To fix foster care: reform courts, funding
Listening to the stories of foster care changes you forever. A foster parent speaks fiercely of her love for the children she adopted from foster care. A mother cries, recounting how she overcame addiction to be reunited with her child. A college student who spent six years in foster care speaks of its legacy of insecurity: "To this day, we struggle with security - it is like the bottom can drop out from underneath us, and it seems that disaster is just around the corner."
A report released Tuesday by the Pew Commission on Children in Foster Care is the first in-depth analysis of the dual effects of federal financing and court oversight on foster care - and it found both in need of serious reform.
Foster care is a vital, life-saving refuge for children who have been abused and neglected. Unfortunately, too many children languish in foster care, moving from temporary home to temporary home. Almost half of children placed in foster care spend at least two years there - and, on average, can expect to live in at least three different foster homes. By focusing on federal financing and court oversight of child welfare, the commission takes direct aim at two of the root causes of this foster care "drift."
Foster care is administered at the state and local levels, but the federal government provides substantial funding - in a way that drives state decisions in directions that don't always reflect a child's best interests. Federal funds are restricted largely to paying for foster care, limiting the extent to which states can pay for other options that might move children more quickly out of foster care to safe, permanent families - or keep them safely out of foster care in the first place.
Courts share responsibility with state agencies for protecting abused and neglected children and overseeing their timely movement out of care and into a permanent home. Despite this critical role, courts often lack the management tools and information that would enable judges to respond most effectively to the cases before them. The resulting delays in court proceedings keep many children in foster care longer than necessary.
Children and parents told us stories of loss and limbo, struggle and survival.
Jelani, a graduate student who spent nine years in foster care, recalled: "Every day I would come home from school, I would just see if my stuff was packed." Alice, a foster and adoptive parent, spoke of the foster children who never got a permanent family. "My heart breaks for them, because no one is going to walk them down the aisle, and no one is going to be there for their graduation."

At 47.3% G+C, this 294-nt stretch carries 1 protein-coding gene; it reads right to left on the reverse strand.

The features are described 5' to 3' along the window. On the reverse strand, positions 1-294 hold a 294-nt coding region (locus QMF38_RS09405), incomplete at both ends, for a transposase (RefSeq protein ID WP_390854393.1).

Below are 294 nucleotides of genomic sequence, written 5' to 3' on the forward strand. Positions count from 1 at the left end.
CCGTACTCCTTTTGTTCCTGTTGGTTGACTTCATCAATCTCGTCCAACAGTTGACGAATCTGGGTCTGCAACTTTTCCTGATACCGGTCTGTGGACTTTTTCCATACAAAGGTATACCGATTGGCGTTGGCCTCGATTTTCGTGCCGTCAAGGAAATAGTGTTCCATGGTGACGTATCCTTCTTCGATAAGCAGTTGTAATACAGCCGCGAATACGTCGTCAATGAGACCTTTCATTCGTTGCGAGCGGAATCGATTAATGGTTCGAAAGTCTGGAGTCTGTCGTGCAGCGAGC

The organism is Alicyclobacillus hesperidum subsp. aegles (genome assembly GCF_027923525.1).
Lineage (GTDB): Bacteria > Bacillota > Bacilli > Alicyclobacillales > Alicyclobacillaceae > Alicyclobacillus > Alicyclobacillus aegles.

You cannot hear these stories and not be moved by the desire to change the system. The half-million children currently in foster care deserve more than uncertainty and inaction. The commission recommends redirecting federal funding so that states have freedom to decide for each child whether foster care or some other option would work best. It suggested funding rules that would provide strong incentives for states to focus on getting children into safe, permanent families as quickly as possible. And it calls for greater accountability in how public money is used to protect and support children who have suffered abuse and neglect.
The commission recommends that every court be urged to track and analyze its caseloads so that judges can identify and reduce the delays in court proceedings that cause children to stay in foster care longer than necessary. The commission also calls for courts and child welfare agencies to share information and work in closer partnership on behalf of the children in their mutual care. It appeals in particular to chief justices and other state court leaders to take the lead in making children in foster care a top priority within their court system.
Children deserve more from our child welfare system than they are getting now. For this to happen, however, those on the front lines of foster care - caseworkers, judges, foster parents, and others - need the support, tools, and training necessary to do their jobs more effectively. The public must know that, with this support, every part of the chain of care - from the federal government, to the states, to the courts - can be held to high standards of accountability for the well-being of the children in their care.
America's 500,000 children in foster care deserve nothing less.
• Bill Frenzel, a former Republican congressman from Minnesota, is chairman of the Pew Commission on Children in Foster Care. Bill Gray, former Pennsylvania congressman and House Democratic majority whip, is vice chairman of the commission.